Carefully researching information, while at the same time considering the source of that information, is important because you make a better decision and it may cause less regret in the long term.  Research shows that we tend to have greater regrets about decisions that have gone wrong when we feel we approached the subject without looking into it deeply enough or considering enough options

One more thing we should consider when making decisions is that we should not fear regret too much.  It is an inevitable part of life and if you can say you have lived a life without regret, you are not having enough adventures or you are rationalizing and not truly examining when things went wrong.  We also tend to overemphasize how much regret we are going to feel. Most of the time regret happens quickly and sharply, it hurts, and then it is over.  So as much as possible, think about your decisions carefully, dispassionately and with as much valid information as possible.  Look to sources you normally would not.  Question your own beliefs and confidence and then go for it.  If you regret it, well, there is always another decision waiting to be made.  You can practice confident decision making by remembering a simple dictum over and over:  You cannot have certainly and you don’t need it.  By accepting that no certainty exists and that you don’t need it; you will harness intuition and confidence. Also, ask yourself why certainty must be part of a decision.  You can thereby embrace the answer and drop the angst.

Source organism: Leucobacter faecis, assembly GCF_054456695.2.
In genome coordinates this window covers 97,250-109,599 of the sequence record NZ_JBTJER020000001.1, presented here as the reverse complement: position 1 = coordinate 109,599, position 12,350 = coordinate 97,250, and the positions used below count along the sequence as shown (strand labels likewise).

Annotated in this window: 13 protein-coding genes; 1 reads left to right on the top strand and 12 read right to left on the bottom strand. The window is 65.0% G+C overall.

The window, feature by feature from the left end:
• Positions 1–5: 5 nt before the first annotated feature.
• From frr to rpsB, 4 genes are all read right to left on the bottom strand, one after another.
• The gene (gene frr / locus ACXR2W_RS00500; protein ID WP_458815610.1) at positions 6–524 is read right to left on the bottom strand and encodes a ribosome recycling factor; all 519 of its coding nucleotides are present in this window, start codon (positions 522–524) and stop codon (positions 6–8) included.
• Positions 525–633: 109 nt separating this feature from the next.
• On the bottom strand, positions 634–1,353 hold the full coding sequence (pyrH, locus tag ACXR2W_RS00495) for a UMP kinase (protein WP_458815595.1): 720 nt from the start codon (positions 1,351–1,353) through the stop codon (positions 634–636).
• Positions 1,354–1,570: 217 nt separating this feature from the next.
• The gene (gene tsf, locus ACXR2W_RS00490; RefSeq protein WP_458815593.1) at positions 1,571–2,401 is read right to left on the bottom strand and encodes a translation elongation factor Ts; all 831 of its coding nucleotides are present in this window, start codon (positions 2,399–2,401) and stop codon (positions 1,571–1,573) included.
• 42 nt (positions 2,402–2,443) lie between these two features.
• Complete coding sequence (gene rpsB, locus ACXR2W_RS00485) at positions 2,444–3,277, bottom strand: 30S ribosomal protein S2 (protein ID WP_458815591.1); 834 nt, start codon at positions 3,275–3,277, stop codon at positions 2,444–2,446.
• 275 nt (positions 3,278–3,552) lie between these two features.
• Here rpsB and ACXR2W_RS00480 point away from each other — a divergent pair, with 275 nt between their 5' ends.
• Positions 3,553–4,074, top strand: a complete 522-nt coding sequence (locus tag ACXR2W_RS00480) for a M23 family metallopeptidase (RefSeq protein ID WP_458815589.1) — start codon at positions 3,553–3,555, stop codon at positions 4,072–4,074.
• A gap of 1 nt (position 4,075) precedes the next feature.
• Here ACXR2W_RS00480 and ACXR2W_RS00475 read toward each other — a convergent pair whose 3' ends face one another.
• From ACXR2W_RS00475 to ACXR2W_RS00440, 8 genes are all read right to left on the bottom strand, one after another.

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Anxiety Help for Fears and Phobias

Anxiety Help for Fears and Phobias: You're Not Alone

Looking for anxiety help? If you struggle with panic attacks, chronic worry, social phobia, generalized anxiety disorder, phobias or obsessive compulsive disorder, here's help that’s practical and powerful.

Anxiety disorders are generally very treatable, but people who experience them find them hard to overcome. The reason is that while most people have the ability to recover, anxiety literally tricks them into using methods that make their fears worse rather than better.

This is the most natural thing in the world. People think of chronic anxiety as something that invades their lives, something they have to resist and oppose. However, the worst problems come from our efforts to resist and remove anxiety, rather than from the anxiety itself.

People do not get fooled by this trick entirely on their own. All too often well meaning friends, doctors, and therapists get fooled by it as well, and unwittingly suggest methods to their patients that make the situation worse.

For instance, there’s a well publicized technique called “thought stopping”, in which you snap a rubber band against your wrist when you have an anxious thought, and say “stop!” to yourself. It's hard for me to understand why professionals still suggest this idea, because it's very unlikely to be of any help. The more you tell yourself not to think something, the more you’ll think about it.

If you want a quick demonstration right now, take two minutes and don’t think about dancing elephants.

See what I mean? Don’t even think about thought stopping.

When anxiety tricks you, you get fooled into using recovery methods that actually make your fears stronger and more persistent. The more you fight an anxiety disorder, the more it grows. It’s like putting out fires with gasoline.

When your fears and worries and undue anxieties overcome you, give us a call.  We can help.